Anubias congensis (Anubias heterophylla) is a popular Anubias species in the aquarium hobby due to its attractive appearance, durability, and ease of care. Like almost all Anubias plants, it is extremely hardy, low-maintenance, and can thrive in a wide range of water conditions.
It has longer and more pointed leaves than Anubias barteri. Its deep green, thick leaves stand out and provide an important haven for aquatic animals. In this article, you will find all the necessary information to introduce Anubias congensis to your home aquarium.
Anubias Congensis: Stats
|Type||Aquatic Stem Plant|
|Origin||Indigenous to Africa, cultivated in US nurseries|
|Growth Rate||4 8 leaves per year|
|Height||3.9 5.4 inches|
|Light||Low to Moderate|
Anubias Congensis: Basic Information
Anubias congensis is native to Africa’s tropical regions, where it grows along streams, rivers and marshes. It is a flowering plant that thrives when the rhizome is attached to a hard surface, like wood or stones.
They require low to medium light and can benefit from fertilization on a regular basis. CO2 is not required, but it can promote faster growth and stronger leaves. Because it is a slow grower, the leaves are prone to algae growth if exposed to bright light. Propagation is simple: Simply cut or pull apart rhizomes to be replanted.
This plant is very appealing with its lush, long-lasting green leaves and strong root structure. Anubias are a hardy, low-maintenance plant that can be used as a foreground, midground, or background plant. Anubias is ideal for anyone involved in the fish-keeping hobby.
Anubias Congensis Care
They can be rewarding for another reason — aside from their ability to survive even in poor aquarium conditions — in that they can produce flowers underwater with low lighting.
You can solve all the problems associated with a non-planted aquarium by using live aquarium plants and you can also improve the performance of your aeration, filtration, food, and algae control systems. You can make a difference in the lives of your fish.
Anubias Congensis: Potential Problems
Anubias congensis care is similar to that of other Anubias plants. It works best in the middle ground and looks best in low to moderate lighting. Excessive lighting, unfortunately, can cause unsightly, pesky algae growth on its leaves.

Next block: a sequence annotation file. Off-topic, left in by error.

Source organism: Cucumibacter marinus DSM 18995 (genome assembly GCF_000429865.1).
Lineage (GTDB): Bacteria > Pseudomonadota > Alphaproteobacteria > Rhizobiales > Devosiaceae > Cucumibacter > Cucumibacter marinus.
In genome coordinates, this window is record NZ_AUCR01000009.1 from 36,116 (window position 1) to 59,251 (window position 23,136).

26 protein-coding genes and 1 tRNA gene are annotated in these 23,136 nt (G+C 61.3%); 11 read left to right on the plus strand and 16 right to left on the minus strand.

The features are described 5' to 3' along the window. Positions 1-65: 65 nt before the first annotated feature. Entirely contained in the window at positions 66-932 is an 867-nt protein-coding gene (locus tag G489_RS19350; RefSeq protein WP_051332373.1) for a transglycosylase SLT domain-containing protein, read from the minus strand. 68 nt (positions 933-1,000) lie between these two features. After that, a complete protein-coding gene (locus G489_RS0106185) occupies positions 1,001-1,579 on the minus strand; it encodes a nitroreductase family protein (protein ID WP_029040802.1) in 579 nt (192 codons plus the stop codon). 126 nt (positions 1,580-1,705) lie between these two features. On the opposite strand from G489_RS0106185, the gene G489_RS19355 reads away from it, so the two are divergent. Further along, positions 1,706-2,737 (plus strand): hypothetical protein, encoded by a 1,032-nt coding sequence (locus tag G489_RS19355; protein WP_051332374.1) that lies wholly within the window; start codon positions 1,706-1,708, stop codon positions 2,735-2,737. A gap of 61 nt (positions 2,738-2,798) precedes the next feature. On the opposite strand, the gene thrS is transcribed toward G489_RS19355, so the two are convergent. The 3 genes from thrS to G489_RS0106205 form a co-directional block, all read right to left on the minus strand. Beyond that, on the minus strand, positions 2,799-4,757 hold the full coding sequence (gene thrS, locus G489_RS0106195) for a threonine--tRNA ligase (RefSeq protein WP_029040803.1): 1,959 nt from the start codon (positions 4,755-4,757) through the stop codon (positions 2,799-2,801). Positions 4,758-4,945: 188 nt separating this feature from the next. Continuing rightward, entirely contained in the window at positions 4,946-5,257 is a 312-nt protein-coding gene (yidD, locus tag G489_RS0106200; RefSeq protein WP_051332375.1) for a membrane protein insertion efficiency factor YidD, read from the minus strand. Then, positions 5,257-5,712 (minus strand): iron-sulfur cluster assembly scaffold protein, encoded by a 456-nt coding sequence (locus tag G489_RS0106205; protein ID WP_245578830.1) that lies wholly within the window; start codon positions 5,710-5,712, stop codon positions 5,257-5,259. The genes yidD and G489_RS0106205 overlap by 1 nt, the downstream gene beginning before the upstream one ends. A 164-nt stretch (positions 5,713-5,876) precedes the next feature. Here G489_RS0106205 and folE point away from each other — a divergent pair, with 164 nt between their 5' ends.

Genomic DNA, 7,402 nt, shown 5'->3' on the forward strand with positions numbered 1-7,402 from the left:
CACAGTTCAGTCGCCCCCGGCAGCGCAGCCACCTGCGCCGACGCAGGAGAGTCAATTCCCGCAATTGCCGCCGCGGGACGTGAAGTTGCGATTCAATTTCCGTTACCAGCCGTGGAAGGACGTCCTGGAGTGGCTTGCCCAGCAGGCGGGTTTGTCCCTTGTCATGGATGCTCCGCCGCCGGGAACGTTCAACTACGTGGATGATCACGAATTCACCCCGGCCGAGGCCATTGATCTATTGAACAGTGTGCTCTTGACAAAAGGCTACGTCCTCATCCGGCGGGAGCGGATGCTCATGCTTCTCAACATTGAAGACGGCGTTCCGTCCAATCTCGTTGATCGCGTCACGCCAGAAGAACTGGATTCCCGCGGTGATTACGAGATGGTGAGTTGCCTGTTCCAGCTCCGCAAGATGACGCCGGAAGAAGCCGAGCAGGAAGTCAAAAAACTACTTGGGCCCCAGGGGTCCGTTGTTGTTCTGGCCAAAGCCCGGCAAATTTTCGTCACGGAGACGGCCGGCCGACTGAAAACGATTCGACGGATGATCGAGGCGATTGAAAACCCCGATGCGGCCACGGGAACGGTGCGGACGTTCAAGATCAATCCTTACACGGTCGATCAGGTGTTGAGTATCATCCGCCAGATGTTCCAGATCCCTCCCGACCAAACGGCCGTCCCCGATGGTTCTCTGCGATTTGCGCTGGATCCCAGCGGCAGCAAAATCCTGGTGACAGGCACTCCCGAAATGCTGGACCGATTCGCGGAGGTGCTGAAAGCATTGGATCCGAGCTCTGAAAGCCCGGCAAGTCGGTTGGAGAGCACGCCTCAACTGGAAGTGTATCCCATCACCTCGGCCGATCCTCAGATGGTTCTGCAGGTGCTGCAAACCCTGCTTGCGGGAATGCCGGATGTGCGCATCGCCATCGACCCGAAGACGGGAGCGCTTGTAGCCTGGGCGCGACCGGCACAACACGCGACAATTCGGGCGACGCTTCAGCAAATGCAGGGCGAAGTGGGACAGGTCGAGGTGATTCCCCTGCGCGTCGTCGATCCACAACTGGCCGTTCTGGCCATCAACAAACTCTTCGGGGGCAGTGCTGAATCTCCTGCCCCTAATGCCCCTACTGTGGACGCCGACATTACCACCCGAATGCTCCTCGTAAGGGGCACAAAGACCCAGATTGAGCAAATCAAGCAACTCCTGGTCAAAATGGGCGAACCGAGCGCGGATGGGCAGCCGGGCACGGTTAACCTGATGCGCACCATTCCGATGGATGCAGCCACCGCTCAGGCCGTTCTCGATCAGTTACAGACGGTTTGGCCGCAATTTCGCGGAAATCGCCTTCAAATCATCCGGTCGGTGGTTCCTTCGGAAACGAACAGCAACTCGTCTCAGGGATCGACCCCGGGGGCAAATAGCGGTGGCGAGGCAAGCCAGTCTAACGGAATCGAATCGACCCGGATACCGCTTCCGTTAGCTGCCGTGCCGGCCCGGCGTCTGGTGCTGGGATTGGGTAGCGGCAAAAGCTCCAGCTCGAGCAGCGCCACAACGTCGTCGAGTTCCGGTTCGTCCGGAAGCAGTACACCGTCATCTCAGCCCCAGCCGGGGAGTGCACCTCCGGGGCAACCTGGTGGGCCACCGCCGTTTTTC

This algae growth, however, can be easily controlled in an aquarium with a healthy population of shrimp (especially Amano shrimp) that will constantly graze on the algae without harming the Anubias plant itself.
To help prevent algae from growing on your anubias, do the following:
- Plant it in a shady spot.
- Set your lights to a timer to shorten the period of exposure.
- Maintain regular water changes to reduce nutrient levels in the water.
- In case of algae infestation, performing a spot treatment with Seachem Flourish Excel is the most effective way to combat algae on Anubias leaves.
Apart from algae, also some “wood-eating” Panaque of the Plecos genus may chew holes in Anubias congensis leaves, but most herbivorous animals will not harm it.
Anubias Congensis: Height
This African aquatic plant reaches a medium height, and thus should be considered a plant for the medium or foreground, depending on dimensions of your tank. Anubias congensis height reaches upto 3.9 5.4 inches and requires an average quantity of light. Even in the best condition, the Anubias congensis growth rate will be very slow.
The main distinguishing feature of this variety of Anubias is the slightly longer leaf shape compared to the other species. If your tank isn’t well-lit, don’t worry: Anubias congensis will not suffer from it. If anything, it will grow slower in a dimmer tank.
It is one of the tallest Anubias blade-like species. Anubias congensis is an excellent plant for the mid or background of your tank, with a beautiful dark lime green colour and thick sword-like leaves.
Anubias Congensis: Propagation
Being a rhizome plant, it is very easy to propagate Anubias congensis. Using a very sharp knife, cut the rhizome into smaller sections. When you do this, you may lose some of the original leaves, but they will be replaced by new growth once the pieces have been re-planted.
When the mother plant is mature enough for propagation, the rhizome will develop small roots along its length indicating that, when the rhizome is divided, the roots will develop quickly.